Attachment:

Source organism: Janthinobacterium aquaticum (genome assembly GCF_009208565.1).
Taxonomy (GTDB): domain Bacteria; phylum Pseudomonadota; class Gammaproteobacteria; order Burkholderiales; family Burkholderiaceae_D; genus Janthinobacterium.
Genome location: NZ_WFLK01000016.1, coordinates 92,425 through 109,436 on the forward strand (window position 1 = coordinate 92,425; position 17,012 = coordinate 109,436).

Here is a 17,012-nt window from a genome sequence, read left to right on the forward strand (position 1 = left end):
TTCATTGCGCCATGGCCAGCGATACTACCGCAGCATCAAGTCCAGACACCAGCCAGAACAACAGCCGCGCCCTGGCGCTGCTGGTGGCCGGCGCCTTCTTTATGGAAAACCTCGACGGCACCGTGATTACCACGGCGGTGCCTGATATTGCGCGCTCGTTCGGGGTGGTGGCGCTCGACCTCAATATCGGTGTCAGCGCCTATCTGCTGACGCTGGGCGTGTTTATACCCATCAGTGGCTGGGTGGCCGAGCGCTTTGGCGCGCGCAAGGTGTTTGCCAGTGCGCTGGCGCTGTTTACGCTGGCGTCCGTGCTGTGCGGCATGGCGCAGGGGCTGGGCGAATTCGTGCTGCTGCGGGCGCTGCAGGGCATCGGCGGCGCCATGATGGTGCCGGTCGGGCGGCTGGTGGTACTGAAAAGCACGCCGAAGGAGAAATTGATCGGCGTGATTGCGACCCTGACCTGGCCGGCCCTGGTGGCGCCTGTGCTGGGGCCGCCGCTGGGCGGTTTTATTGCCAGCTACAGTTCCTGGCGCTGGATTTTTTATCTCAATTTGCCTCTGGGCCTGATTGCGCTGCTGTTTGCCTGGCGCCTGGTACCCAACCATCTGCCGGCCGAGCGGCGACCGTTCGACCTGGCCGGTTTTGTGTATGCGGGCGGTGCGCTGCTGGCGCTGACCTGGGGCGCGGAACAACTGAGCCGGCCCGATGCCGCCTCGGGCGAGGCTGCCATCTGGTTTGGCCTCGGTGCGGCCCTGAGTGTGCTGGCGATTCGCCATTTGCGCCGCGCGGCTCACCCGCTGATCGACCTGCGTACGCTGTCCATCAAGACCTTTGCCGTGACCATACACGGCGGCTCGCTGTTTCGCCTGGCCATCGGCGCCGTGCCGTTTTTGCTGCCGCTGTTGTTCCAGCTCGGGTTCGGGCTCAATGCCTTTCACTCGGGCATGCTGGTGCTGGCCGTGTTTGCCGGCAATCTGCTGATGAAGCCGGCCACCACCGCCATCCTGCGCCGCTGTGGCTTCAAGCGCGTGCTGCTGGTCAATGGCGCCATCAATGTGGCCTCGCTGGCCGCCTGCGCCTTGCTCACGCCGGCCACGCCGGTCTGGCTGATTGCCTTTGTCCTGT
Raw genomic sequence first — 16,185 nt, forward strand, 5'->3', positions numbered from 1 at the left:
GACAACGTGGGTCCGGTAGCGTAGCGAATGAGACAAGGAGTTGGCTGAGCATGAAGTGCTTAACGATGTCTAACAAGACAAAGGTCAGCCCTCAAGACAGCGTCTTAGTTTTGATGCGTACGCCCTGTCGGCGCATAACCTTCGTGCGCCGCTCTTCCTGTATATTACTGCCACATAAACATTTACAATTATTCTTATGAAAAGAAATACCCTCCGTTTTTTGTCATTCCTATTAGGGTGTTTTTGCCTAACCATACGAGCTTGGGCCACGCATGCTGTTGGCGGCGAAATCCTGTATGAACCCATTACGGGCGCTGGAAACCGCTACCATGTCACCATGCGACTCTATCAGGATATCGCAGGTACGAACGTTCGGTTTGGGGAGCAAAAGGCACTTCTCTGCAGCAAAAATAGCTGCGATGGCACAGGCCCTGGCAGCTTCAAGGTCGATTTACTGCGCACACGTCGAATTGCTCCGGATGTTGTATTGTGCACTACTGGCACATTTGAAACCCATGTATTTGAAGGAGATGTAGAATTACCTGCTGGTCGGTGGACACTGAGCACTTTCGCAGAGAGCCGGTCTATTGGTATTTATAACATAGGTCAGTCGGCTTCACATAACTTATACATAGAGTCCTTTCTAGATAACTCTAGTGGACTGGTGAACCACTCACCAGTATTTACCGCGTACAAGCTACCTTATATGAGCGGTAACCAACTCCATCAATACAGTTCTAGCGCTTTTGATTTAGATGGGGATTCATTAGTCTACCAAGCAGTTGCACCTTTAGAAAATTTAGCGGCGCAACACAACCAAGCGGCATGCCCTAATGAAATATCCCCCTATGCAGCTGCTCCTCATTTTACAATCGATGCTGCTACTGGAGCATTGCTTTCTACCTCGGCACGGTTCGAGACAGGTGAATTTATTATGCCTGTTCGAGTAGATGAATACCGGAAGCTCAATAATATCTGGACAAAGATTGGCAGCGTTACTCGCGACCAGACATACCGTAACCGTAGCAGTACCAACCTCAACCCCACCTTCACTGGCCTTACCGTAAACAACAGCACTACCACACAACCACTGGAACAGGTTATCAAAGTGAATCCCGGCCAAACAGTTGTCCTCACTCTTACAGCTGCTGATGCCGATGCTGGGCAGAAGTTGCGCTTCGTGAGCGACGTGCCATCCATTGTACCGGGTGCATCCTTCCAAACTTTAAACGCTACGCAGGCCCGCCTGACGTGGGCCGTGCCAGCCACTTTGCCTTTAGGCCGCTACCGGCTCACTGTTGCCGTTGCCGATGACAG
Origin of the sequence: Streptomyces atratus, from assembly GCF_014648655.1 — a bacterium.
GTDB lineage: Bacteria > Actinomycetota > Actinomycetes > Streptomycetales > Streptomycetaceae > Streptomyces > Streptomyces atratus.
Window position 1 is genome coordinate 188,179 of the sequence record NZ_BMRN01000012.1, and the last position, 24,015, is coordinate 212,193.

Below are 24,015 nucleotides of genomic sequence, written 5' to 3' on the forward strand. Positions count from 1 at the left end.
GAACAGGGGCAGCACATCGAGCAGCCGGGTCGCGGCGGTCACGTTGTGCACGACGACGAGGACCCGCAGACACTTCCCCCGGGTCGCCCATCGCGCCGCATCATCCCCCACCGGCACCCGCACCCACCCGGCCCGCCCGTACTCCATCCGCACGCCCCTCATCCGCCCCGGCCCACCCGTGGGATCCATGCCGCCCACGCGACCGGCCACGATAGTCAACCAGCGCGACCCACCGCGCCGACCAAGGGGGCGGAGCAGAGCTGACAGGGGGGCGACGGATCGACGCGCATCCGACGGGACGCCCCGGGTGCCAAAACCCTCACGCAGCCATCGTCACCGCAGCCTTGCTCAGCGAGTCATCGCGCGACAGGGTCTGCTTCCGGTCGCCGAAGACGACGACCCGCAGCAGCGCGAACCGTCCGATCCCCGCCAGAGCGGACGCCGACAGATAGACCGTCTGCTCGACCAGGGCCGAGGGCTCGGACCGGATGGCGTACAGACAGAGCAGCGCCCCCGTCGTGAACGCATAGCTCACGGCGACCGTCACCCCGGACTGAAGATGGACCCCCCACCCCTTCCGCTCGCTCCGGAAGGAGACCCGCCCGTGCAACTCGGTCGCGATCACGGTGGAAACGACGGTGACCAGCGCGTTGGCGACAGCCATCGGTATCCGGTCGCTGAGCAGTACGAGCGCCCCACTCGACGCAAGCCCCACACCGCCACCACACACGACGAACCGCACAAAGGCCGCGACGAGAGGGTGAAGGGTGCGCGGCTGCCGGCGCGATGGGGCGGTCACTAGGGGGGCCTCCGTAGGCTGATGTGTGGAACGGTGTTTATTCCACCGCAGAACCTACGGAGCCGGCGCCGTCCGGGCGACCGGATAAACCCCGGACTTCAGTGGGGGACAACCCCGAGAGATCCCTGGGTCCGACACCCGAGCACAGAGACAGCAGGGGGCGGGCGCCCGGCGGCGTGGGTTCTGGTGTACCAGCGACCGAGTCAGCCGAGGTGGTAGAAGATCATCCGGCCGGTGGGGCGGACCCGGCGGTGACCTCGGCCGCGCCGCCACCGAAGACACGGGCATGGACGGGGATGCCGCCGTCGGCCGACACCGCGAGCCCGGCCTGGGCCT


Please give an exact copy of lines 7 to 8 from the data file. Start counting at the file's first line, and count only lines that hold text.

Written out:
GACAACGTGGGTCCGGTAGCGTAGCGAATGAGACAAGGAGTTGGCTGAGCATGAAGTGCTTAACGATGTCTAACAAGACAAAGGTCAGCCCTCAAGACAGCGTCTTAGTTTTGATGCGTACGCCCTGTCGGCGCATAACCTTCGTGCGCCGCTCTTCCTGTATATTACTGCCACATAAACATTTACAATTATTCTTATGAAAAGAAATACCCTCCGTTTTTTGTCATTCCTATTAGGGTGTTTTTGCCTAACCATACGAGCTTGGGCCACGCATGCTGTTGGCGGCGAAATCCTGTATGAACCCATTACGGGCGCTGGAAACCGCTACCATGTCACCATGCGACTCTATCAGGATATCGCAGGTACGAACGTTCGGTTTGGGGAGCAAAAGGCACTTCTCTGCAGCAAAAATAGCTGCGATGGCACAGGCCCTGGCAGCTTCAAGGTCGATTTACTGCGCACACGTCGAATTGCTCCGGATGTTGTATTGTGCACTACTGGCACATTTGAAACCCATGTATTTGAAGGAGATGTAGAATTACCTGCTGGTCGGTGGACACTGAGCACTTTCGCAGAGAGCCGGTCTATTGGTATTTATAACATAGGTCAGTCGGCTTCACATAACTTATACATAGAGTCCTTTCTAGATAACTCTAGTGGACTGGTGAACCACTCACCAGTATTTACCGCGTACAAGCTACCTTATATGAGCGGTAACCAACTCCATCAATACAGTTCTAGCGCTTTTGATTTAGATGGGGATTCATTAGTCTACCAAGCAGTTGCACCTTTAGAAAATTTAGCGGCGCAACACAACCAAGCGGCATGCCCTAATGAAATATCCCCCTATGCAGCTGCTCCTCATTTTACAATCGATGCTGCTACTGGAGCATTGCTTTCTACCTCGGCACGGTTCGAGACAGGTGAATTTATTATGCCTGTTCGAGTAGATGAATACCGGAAGCTCAATAATATCTGGACAAAGATTGGCAGCGTTACTCGCGACCAGACATACCGTAACCGTAGCAGTACCAACCTCAACCCCACCTTCACTGGCCTTACCGTAAACAACAGCACTACCACACAACCACTGGAACAGGTTATCAAAGTGAATCCCGGCCAAACAGTTGTCCTCACTCTTACAGCTGCTGATGCCGATGCTGGGCAGAAGTTGCGCTTCGTGAGCGACGTGCCATCCATTGTACCGGGTGCATCCTTCCAAACTTTAAACGCTACGCAGGCCCGCCTGACGTGGGCCGTGCCAGCCACTTTGCCTTTAGGCCGCTACCGGCTCACTGTTGCCGTTGCCGATGACAG
Origin of the sequence: Streptomyces atratus, from assembly GCF_014648655.1 — a bacterium.